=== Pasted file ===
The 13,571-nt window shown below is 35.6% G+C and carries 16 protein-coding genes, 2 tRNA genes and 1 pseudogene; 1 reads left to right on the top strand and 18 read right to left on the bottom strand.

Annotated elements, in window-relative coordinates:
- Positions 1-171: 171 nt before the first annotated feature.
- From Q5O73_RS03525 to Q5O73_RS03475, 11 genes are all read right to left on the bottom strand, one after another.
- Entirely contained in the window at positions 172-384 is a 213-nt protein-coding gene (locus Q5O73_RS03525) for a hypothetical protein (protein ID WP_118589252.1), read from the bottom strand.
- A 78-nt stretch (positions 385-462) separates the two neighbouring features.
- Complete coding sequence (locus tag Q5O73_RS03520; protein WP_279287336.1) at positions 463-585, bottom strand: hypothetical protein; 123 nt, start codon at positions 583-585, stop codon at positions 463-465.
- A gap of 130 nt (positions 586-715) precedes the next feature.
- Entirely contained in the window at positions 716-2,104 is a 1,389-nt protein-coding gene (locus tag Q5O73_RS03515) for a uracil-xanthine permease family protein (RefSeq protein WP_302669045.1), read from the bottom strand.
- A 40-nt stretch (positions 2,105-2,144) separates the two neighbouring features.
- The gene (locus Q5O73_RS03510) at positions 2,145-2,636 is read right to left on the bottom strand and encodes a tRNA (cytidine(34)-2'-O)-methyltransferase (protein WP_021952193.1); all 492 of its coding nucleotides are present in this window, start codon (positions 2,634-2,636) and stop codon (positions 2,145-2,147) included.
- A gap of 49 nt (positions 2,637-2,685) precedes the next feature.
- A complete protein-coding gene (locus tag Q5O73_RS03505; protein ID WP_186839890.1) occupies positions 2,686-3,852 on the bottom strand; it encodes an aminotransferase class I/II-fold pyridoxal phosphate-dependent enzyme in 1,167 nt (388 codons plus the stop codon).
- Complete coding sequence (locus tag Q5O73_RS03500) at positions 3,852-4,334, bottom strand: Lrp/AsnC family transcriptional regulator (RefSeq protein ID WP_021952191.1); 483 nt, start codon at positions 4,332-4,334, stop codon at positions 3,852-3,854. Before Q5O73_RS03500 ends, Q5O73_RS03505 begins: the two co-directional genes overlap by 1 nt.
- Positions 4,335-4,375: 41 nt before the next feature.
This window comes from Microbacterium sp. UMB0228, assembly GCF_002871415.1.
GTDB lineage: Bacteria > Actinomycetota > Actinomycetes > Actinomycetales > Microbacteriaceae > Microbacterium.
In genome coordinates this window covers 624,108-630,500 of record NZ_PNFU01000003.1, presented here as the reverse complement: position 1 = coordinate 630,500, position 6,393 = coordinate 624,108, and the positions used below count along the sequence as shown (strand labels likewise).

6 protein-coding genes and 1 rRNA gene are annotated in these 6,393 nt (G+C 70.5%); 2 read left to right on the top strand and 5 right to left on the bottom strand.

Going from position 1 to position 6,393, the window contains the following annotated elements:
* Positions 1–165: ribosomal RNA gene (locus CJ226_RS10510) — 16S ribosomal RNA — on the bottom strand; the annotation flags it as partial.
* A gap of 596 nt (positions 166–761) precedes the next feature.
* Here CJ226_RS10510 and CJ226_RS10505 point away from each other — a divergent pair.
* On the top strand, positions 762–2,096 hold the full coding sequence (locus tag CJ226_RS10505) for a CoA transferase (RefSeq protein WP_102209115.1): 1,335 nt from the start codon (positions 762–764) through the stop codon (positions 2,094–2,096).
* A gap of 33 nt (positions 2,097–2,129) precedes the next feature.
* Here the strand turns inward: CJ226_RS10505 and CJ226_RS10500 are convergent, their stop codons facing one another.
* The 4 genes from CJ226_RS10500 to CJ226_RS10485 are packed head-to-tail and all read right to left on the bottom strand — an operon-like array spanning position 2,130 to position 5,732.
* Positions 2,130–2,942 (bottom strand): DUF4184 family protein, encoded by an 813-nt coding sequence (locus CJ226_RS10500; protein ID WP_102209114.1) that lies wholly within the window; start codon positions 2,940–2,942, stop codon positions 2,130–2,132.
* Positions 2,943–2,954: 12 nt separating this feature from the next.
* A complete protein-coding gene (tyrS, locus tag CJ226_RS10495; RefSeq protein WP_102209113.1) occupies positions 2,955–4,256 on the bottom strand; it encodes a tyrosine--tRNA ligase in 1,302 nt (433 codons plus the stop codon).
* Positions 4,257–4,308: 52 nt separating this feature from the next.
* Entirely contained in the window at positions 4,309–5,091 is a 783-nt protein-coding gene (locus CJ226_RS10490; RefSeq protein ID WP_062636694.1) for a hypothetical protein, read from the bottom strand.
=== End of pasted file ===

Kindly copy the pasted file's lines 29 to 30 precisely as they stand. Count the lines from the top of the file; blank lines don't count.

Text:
* Positions 2,943–2,954: 12 nt separating this feature from the next.
* A complete protein-coding gene (tyrS, locus tag CJ226_RS10495; RefSeq protein WP_102209113.1) occupies positions 2,955–4,256 on the bottom strand; it encodes a tyrosine--tRNA ligase in 1,302 nt (433 codons plus the stop codon).